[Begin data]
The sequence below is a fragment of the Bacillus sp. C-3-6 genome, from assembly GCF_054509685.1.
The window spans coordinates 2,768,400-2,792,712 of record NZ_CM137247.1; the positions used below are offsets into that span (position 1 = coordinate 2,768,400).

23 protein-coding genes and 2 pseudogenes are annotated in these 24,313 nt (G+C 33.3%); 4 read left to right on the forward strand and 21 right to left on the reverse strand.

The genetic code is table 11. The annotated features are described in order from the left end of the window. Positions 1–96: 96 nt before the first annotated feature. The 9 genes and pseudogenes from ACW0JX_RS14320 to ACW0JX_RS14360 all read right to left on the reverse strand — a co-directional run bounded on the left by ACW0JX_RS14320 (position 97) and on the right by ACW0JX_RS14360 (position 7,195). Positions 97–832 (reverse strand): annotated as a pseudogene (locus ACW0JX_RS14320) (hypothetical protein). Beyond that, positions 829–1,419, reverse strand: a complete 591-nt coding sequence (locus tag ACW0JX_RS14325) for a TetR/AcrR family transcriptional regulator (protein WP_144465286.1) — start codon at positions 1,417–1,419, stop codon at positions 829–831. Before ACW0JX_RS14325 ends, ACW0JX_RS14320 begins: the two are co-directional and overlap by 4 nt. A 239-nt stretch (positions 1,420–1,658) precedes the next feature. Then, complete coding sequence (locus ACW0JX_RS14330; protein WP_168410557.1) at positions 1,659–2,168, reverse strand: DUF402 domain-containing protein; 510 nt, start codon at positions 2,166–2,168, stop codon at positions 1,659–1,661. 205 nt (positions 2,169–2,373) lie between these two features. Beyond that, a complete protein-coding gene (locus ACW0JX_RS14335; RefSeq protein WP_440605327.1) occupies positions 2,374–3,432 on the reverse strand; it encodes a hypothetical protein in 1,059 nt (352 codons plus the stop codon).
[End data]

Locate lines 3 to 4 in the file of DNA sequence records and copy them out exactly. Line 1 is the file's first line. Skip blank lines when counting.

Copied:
23 protein-coding genes and 2 pseudogenes are annotated in these 24,313 nt (G+C 33.3%); 4 read left to right on the forward strand and 21 right to left on the reverse strand.

The genetic code is table 11. The annotated features are described in order from the left end of the window. Positions 1–96: 96 nt before the first annotated feature. The 9 genes and pseudogenes from ACW0JX_RS14320 to ACW0JX_RS14360 all read right to left on the reverse strand — a co-directional run bounded on the left by ACW0JX_RS14320 (position 97) and on the right by ACW0JX_RS14360 (position 7,195). Positions 97–832 (reverse strand): annotated as a pseudogene (locus ACW0JX_RS14320) (hypothetical protein). Beyond that, positions 829–1,419, reverse strand: a complete 591-nt coding sequence (locus tag ACW0JX_RS14325) for a TetR/AcrR family transcriptional regulator (protein WP_144465286.1) — start codon at positions 1,417–1,419, stop codon at positions 829–831. Before ACW0JX_RS14325 ends, ACW0JX_RS14320 begins: the two are co-directional and overlap by 4 nt. A 239-nt stretch (positions 1,420–1,658) precedes the next feature. Then, complete coding sequence (locus ACW0JX_RS14330; protein WP_168410557.1) at positions 1,659–2,168, reverse strand: DUF402 domain-containing protein; 510 nt, start codon at positions 2,166–2,168, stop codon at positions 1,659–1,661. 205 nt (positions 2,169–2,373) lie between these two features. Beyond that, a complete protein-coding gene (locus ACW0JX_RS14335; RefSeq protein WP_440605327.1) occupies positions 2,374–3,432 on the reverse strand; it encodes a hypothetical protein in 1,059 nt (352 codons plus the stop codon).